Average GPA rises to 3.435 two years after grade deflation repeal
Your likelihood of getting an A in some courses just went up again
A September 18th report published by the Office of the Dean of the College reveals a trend that should give some hope to Princeton students: GPA has officially been on the rise for another year.
Since the 2014-2015 academic year, when Princeton repealed its infamous “grade deflation” policy, the average GPA of 100-400 level undergraduate courses has increased by 0.045 points to reach 3.435 in 2016-2017. The report shows a marked increase in the number of As awarded to Princeton students since the grading policy change, along with a corresponding decrease in the number of Bs.
The report also mentioned a challenge in the face of upward trends in GPA.
“A notable consequence of the upward trend in GPA has been increased grade compression at the top of the grading scale. This makes it challenging to distinguish among our best students when awarding honors and prizes at both the University and department levels,” the report reads.
However, chair of the USG Academics Committee Patrick Flanigan ’18 does not necessarily see the higher concentration of A-grades as an issue.
“I don’t believe we should limit the number of A’s in a course just to demonstrate that Princeton is difficult,” he said.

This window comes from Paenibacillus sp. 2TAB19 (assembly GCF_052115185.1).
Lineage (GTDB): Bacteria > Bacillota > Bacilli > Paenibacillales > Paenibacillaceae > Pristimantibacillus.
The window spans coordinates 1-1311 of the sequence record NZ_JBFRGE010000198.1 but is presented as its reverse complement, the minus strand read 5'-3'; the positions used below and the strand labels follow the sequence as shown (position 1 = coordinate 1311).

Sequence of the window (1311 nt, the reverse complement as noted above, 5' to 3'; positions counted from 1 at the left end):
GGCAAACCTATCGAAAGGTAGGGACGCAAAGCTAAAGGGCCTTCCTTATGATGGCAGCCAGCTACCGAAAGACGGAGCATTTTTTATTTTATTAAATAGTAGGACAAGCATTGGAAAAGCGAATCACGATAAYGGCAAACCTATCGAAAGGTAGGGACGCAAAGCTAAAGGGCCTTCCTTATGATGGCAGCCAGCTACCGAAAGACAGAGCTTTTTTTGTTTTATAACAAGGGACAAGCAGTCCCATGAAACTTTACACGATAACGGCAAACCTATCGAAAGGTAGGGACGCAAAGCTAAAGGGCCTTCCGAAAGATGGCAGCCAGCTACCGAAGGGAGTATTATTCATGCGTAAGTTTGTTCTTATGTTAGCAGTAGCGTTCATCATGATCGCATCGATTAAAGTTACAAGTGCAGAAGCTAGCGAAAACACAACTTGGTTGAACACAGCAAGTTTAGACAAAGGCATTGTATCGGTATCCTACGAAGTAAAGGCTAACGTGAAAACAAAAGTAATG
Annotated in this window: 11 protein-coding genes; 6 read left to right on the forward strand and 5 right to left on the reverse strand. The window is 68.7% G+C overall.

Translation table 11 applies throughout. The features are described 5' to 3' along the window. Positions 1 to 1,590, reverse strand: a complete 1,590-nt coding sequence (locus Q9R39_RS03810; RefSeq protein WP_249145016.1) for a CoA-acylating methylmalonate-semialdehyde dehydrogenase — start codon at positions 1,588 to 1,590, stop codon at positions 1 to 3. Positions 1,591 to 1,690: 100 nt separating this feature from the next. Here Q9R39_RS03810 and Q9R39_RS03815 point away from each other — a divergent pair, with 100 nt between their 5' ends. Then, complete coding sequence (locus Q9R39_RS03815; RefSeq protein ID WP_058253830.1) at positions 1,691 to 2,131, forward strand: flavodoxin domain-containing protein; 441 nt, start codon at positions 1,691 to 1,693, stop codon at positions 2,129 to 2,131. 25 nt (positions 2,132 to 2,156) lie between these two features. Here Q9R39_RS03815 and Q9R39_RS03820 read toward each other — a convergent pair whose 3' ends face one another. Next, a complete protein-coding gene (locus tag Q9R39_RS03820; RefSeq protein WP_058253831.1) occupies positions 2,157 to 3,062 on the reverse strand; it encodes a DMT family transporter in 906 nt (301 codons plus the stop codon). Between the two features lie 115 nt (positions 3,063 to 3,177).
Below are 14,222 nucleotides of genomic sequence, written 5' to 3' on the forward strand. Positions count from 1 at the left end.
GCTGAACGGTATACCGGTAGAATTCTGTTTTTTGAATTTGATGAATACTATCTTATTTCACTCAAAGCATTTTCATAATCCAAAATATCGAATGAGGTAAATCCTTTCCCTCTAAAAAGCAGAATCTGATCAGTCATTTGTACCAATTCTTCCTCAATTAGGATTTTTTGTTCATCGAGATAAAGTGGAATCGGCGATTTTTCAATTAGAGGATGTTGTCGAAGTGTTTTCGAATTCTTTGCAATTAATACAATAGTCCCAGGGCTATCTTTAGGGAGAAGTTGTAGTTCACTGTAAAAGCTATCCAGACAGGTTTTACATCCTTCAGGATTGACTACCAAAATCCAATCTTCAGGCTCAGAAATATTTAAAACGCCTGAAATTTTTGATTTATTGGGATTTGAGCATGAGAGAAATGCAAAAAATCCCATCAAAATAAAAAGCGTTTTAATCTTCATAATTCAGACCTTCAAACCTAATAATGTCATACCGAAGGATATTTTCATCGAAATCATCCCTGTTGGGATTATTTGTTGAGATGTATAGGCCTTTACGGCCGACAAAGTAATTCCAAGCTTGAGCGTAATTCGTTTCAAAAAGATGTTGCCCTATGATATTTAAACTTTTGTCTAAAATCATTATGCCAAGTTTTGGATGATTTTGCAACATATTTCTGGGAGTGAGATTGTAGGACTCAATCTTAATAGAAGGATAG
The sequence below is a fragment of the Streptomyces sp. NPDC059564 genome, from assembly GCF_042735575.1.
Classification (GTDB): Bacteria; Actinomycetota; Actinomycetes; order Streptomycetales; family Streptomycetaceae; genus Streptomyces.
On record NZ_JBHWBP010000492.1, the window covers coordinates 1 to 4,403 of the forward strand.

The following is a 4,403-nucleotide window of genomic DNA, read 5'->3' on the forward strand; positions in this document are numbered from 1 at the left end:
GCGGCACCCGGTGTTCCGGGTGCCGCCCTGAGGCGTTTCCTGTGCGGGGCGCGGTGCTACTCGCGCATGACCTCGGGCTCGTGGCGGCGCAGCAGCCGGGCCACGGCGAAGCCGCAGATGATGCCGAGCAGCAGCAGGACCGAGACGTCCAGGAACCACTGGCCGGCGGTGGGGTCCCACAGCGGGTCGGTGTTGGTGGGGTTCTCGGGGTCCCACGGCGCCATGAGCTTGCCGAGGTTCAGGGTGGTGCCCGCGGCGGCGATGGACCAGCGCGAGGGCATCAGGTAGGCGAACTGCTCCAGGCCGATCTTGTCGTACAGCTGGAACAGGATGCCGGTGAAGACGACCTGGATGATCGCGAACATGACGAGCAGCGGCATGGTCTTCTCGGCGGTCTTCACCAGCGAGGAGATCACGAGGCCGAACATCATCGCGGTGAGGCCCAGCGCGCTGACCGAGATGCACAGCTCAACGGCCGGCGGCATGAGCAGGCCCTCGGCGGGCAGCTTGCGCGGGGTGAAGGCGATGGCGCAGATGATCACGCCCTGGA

“Every year it gets harder to be admitted here, so it shouldn’t be surprising that grades tend to rise as students become more impressive,” he added.
Although average GPA is trending upward across the board, the report also demonstrates that there are significant discrepancies in average GPA between course categories. For the past three academic years, humanities course averaged the highest in terms of GPA, followed by courses offered by programs, social sciences, engineering, and finally natural sciences with the lowest GPA.
A senior majoring in a natural sciences field, who requested to remain anonymous, has this to say about the discrepancies in GPA across course areas:
“I have always found in general that science classes are a lot harder at Princeton than humanities. I have definitely taken classes for which even if not going to more than half of the lectures, and not doing most of the readings, it was still possible to pass with a B. That would most definitely not happen in a chemistry, math or physics class. Ever. And I am pretty confident that any science major would agree with that. I don’t know if the lower grades come from some grade deflation still happening in the sciences or from the fact that science classes are generally harder than humanities because you can’t really BS as much, but I’m honestly not too surprised by the numbers.”
Indeed, some majors might find this report more comforting than others. But all can probably rejoice that their likelihood of getting an A has gone up.
Dean of the College Jill Dolan has not yet responded to requests for comment.